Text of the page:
But the success of "Prometheus" this past weekend suggests something many Scott fans have suspected all along. Maybe all we really want from the director is to watch him do what he announced himself as good at from the start: explore a mysterious and troubled spacecraft far above the Earth, deep into the future.

"Prometheus" scored $50 million in its opening weekend, good enough for a strong second-place finish to "Madagascar 3" (and, it should be noted, garnering a better per-screen average). As my colleague Amy Kaufman pointed out, the Fox release was Scott's second-best opening ever (after 2001's "Hannibal"). The results hark back to "Alien," which is not only a similarly effects-driven movie with spiritual and scientific themes, but Scott's highest-grossing movie ever when adjusted for inflation.

More than just ticket sales, "Prometheus" earned Scott some of his best (if also polarized) reviews in a long time — and certainly some of his sharpest fan interest. Love or hate the movie, it's a conversation piece in a way a Scott film hasn't been in years.

The irony in the debate about whether the plot details the Michael Fassbender- and Noomi Rapace-starring "Prometheus" amounted to an "Alien" prequel — a battle waged with gusto by fans (and denied with gusto by Scott and the studio) — is that in the most important way, the movie did connect to the 1979 classic. Scott wasn't just revisiting science-fiction territory, he was using special-effects tools and the mysteries about the future to pose questions about the present.

From a box-office standpoint, the answer to the headline question is a resounding yes — few directors have done so many different things only to find success disproportionately in one realm.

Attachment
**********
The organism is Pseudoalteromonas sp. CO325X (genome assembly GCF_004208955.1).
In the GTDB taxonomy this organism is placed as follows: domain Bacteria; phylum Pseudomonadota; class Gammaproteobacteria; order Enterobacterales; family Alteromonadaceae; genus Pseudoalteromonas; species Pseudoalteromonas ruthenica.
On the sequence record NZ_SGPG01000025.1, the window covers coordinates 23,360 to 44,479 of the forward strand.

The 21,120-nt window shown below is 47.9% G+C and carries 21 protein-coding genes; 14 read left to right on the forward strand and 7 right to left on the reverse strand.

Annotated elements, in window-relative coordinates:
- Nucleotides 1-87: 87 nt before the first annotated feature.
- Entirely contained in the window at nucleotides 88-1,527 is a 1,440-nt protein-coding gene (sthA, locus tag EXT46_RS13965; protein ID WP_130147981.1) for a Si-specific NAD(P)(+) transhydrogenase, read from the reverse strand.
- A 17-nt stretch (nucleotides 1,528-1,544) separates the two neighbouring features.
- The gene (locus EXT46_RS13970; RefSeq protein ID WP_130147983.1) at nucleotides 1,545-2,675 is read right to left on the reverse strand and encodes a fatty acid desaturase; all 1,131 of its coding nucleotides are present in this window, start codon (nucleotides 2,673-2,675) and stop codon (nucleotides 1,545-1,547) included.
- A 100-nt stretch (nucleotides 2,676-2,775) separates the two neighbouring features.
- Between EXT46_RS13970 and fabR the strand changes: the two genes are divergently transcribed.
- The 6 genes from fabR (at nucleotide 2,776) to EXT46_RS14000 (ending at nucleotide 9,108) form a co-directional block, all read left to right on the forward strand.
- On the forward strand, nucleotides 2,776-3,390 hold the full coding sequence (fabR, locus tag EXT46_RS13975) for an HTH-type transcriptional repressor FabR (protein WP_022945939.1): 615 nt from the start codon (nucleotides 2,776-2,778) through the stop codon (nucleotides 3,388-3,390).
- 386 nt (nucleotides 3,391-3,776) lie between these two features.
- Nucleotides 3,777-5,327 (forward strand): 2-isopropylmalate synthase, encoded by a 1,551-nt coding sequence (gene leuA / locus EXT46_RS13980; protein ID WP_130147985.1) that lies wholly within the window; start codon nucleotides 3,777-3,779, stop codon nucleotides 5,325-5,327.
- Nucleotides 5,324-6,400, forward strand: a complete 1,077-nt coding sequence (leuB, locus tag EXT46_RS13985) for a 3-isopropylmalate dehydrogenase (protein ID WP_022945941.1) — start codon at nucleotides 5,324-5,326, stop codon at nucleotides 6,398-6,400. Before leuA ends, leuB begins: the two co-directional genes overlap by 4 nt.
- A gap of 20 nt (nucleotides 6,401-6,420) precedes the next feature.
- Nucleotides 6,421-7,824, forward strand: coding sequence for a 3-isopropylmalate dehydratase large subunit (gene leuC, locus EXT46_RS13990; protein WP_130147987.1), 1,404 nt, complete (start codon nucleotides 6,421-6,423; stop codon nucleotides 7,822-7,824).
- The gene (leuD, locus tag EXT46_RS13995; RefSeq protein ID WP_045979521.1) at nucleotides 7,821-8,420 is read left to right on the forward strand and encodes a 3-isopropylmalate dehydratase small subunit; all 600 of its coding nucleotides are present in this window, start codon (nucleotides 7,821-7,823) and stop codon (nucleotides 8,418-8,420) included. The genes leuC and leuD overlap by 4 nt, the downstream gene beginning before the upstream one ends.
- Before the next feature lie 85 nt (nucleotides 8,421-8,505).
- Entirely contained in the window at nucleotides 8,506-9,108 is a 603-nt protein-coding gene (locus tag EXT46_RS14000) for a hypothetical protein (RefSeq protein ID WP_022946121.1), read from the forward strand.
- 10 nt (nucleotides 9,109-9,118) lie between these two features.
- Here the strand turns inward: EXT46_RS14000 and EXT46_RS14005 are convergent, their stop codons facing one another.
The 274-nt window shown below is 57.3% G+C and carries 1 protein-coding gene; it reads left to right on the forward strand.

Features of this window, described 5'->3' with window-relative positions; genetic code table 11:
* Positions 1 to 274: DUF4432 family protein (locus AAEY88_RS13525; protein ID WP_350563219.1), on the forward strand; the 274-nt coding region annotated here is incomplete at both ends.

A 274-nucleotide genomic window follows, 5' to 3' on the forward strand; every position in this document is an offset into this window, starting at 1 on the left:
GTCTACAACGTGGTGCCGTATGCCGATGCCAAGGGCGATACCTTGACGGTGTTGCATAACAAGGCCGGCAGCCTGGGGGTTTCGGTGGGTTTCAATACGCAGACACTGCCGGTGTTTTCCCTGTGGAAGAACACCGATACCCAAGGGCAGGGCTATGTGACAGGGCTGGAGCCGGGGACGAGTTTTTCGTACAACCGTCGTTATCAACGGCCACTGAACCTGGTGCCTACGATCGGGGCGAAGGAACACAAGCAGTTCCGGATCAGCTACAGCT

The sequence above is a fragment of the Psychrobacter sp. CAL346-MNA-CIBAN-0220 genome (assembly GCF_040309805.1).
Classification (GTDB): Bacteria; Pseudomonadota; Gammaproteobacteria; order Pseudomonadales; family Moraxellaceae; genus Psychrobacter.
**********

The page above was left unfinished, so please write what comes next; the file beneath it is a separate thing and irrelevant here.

From the perspective of Scott's — and our — interests, the answer is less evident, but, I'd argue, still clear. Yeah, we can hear all the comments already. Filmmakers should follow their heart and their story, challenging themselves with the new. Scott's done the sci-fi thing again now; he should move on.

Sure, some of the best directors — Danny Boyle, Ang Lee — never come close to repeating themselves. But even the most libertarian, let-directors-do-their-thing type might sing a different tune with Scott. The Brit has a particular gift for looking far off and seeing something that resides within ("Blade Runner," though set on this Earth, operates on this principle too.) Why doesn't he use it more often?

A filmmaker who keeps making the same movie or tries to reclaim past glories with endless spins on the same genre (see under: latter-day Tim Burton) is indeed boring.  But staying within a genre doesn't mean you can't also reinvent that genre or yourself (see under: Guillermo del Toro). The world's most successful auteur, in fact, sees the one-genre approach not as a prison but the culmination of a lifetime's search (see under: James Cameron evacuating all other projects to concentrate on "Avatar" sequels).

Scott may well listen to the voices that tell him to go period Rome or rural France. He's already preparing to direct "The Counselor," a legal drama with a drug-trafficking twist, and may make a sojourn to biblical Egypt afterward. But it's becoming harder to argue that he shouldn't just concentrate on booking return trips to outer space.

RELATED:

Hero Complex: Riddles and Ridley Scott

Madgascar 3 beats Prometheus at the box office

R rating for 'Prometheus': Will it hurt the film commercially?

Prometheus comes up short of 'Alien' expectations, critics say

— Steven Zeitchik

twitter.com/ZeitchikLAT

Photo: Michael Fassbender and Noomi Rapace in "Prometheus." Credit: 20th Century Fox